By the end of the week, however, the sun was shining again in Cannes and although Seagram bought Polygram for pounds 6.7bn on Thursday, a silver lining began to appear for the entertainment company's film division. A white knight was emerging to save PolyGram for Europe. French pay-television company Canal Plus said it was interested in buying PolyGram's film unit from Seagram. Germany's Kirch and Bertelsmann were also rumoured to be possible European buyers, although media giant CLT, Bertelsmann's Luxembourg- based partner which has recently ventured into film production, said it was not interested. "Anything that can prevent PolyGram films from falling under American control is worth backing," Pierre Lescure, the chief executive of Canal Plus, said with classic Gallic bravado in an interview with the French press. And Seagram said it was interested in selling, using the estimated $1bn that the company is worth to help finance its purchase of the mother company. After all, Edgar Bronfman, Seagram's boss has already had his fingers burnt in Hollywood. Since he bought the Universal studio three years ago, the company's fortunes have fared from bad to worse - illustrated not least by the flop in the US of Primary Colours, which opened in Cannes.
The 42-year-old Bronfman's real passion is for rock music, he is also a songwriter and wanted to be a pop star before he took over the drinks business founded by his father. The rich boy's dream to be master controller of the world music industry could give the European film industry a bigger boost than Philips could ever have dreamed of.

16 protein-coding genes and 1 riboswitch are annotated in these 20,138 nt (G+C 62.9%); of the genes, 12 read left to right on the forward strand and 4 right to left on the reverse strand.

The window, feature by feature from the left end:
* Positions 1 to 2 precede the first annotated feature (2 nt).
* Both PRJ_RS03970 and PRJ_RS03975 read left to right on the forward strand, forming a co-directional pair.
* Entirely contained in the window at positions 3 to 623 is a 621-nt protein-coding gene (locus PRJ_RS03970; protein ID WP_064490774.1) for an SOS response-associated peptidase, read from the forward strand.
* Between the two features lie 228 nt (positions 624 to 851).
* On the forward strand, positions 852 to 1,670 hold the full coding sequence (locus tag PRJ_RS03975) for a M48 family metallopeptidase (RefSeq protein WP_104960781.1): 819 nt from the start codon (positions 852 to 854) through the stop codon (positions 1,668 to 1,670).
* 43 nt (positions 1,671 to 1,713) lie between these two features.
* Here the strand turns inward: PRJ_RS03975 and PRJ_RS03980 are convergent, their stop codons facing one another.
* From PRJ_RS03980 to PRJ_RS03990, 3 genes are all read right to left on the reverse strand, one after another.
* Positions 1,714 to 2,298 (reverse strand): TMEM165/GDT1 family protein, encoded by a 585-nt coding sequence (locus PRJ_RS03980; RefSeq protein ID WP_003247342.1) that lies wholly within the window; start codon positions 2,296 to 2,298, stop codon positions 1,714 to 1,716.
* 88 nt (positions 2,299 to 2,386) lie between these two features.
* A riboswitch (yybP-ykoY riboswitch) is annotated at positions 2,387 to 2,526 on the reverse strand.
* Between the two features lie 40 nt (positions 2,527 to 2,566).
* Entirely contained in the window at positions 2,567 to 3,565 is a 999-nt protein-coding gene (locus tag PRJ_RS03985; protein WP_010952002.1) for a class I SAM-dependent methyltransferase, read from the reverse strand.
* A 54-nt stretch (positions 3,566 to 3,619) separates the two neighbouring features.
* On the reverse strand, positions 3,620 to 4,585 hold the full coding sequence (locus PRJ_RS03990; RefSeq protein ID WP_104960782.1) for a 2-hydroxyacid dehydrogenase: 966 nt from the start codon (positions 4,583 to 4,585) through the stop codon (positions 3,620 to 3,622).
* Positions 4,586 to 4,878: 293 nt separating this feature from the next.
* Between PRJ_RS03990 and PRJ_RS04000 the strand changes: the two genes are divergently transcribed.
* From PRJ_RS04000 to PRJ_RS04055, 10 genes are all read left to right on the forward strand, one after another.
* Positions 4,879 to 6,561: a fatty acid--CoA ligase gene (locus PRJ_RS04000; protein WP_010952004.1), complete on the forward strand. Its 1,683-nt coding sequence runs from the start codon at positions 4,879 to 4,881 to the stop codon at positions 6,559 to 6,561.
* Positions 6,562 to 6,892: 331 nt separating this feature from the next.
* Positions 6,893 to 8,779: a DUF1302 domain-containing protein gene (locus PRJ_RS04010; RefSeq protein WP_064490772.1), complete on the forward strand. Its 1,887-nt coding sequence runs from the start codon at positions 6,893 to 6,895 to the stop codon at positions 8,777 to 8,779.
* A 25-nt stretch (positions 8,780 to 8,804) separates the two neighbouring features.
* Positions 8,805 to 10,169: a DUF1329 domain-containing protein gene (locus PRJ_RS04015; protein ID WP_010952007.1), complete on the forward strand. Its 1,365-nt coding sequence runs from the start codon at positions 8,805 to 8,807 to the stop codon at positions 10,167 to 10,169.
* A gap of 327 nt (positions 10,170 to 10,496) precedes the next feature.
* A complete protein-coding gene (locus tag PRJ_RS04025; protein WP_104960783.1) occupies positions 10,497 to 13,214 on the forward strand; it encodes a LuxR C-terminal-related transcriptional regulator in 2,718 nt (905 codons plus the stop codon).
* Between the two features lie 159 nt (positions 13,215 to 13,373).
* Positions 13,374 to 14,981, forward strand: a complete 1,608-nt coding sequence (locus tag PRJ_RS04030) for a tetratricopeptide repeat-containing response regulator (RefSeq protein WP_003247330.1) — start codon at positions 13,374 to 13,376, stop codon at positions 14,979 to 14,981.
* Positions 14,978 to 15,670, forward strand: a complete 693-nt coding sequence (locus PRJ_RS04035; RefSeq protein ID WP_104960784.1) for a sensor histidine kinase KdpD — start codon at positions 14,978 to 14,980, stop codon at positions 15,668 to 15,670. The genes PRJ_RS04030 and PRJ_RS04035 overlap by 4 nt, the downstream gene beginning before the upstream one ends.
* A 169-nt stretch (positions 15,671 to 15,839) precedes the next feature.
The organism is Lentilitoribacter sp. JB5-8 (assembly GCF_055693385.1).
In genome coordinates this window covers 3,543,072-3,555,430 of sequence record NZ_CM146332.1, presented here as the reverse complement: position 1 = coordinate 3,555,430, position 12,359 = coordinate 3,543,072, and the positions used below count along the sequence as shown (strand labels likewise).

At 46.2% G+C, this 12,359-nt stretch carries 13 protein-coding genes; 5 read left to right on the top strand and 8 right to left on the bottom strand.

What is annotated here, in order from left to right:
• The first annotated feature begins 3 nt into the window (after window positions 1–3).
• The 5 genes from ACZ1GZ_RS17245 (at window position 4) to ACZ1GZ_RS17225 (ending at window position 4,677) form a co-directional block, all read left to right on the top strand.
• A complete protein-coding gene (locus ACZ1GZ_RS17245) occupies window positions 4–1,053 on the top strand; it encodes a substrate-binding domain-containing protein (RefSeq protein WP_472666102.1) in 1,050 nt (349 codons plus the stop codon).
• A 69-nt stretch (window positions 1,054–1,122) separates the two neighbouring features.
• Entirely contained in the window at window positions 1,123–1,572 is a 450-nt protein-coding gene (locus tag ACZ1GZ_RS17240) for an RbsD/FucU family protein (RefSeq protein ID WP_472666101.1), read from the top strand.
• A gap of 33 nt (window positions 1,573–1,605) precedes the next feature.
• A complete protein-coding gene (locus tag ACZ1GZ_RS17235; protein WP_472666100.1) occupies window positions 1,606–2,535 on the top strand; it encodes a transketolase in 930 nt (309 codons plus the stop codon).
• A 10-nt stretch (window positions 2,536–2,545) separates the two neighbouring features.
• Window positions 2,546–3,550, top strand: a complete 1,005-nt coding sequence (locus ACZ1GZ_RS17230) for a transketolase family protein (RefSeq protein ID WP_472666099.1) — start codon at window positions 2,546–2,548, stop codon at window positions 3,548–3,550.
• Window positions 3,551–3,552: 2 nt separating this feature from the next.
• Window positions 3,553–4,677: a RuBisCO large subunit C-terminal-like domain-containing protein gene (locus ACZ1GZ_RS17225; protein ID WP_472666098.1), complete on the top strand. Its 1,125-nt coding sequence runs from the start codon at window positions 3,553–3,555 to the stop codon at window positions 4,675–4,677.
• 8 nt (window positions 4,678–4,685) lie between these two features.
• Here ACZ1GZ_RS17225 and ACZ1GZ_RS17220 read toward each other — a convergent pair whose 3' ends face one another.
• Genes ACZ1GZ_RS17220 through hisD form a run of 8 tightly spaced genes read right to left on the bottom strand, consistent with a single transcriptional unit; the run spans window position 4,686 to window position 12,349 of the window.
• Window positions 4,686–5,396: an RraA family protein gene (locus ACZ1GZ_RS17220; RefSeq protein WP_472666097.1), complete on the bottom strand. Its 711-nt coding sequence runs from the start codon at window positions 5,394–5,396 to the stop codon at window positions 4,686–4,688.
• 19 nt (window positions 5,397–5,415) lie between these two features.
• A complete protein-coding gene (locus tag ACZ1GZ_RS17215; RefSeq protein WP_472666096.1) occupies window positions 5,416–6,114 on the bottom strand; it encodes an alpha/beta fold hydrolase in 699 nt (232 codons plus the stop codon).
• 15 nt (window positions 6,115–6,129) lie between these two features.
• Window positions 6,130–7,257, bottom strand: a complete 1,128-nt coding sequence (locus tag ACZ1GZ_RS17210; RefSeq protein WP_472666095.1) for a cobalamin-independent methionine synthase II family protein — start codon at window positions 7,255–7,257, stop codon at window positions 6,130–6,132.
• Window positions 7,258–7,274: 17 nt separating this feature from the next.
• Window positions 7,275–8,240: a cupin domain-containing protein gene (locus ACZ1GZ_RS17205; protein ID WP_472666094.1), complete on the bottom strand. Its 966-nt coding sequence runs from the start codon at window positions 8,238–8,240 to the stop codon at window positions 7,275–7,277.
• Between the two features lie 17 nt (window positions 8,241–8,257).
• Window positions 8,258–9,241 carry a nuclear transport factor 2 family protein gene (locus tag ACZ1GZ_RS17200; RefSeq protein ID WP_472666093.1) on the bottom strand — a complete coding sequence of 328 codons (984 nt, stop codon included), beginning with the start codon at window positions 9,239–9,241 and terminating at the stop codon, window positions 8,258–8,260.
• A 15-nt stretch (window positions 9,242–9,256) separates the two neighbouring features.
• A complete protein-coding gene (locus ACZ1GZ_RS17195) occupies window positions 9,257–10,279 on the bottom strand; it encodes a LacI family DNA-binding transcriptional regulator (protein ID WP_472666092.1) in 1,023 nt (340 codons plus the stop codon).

If Canal Plus goes ahead and buy PolyGram's film unit, the result will be a hugely reinforced rival to the Hollywood studios. Canal Plus's current revenues from film production are, compared to PolyGram's, small - around Fr380m (pounds 38m) last year - but it is keen to expand. Perhaps more importantly, last year it also carried out a master stroke for the all-important film distribution business in Europe when it linked up with Pathe, another French production and distribution company. Add Poly- Gram, with its US as well as European distribution network, plus Canal Plus' huge television network across Europe and a true pan-European giant is emerging. And if the Kuhn-Till team remain intact, the UK film industry might even benefit.
It is the stuff the bureaucrats in Brussels could only dream of. They have been struggling to formulate a policy for Europe's film industry since the days of the transatlantic audio-visual wars nearly scuppered the Uruguay Round trade talks back in 1992. In those days, Hollywood seemed as invincible as Jurassic Park. But since then the major studios have been starved of home grown ideas, driving them to buy European talent wholesale as the only way to stay on top.
Now Europe may just be in a position to start grabbing some of the credit, and more importantly box office receipts, back. "The days when the studios were valuable properties are gone," said Louis Ehrenkrantz, an analyst with the New York investment house Ehrenkrantz King Nussbaum. Bronfman might be realising that, too.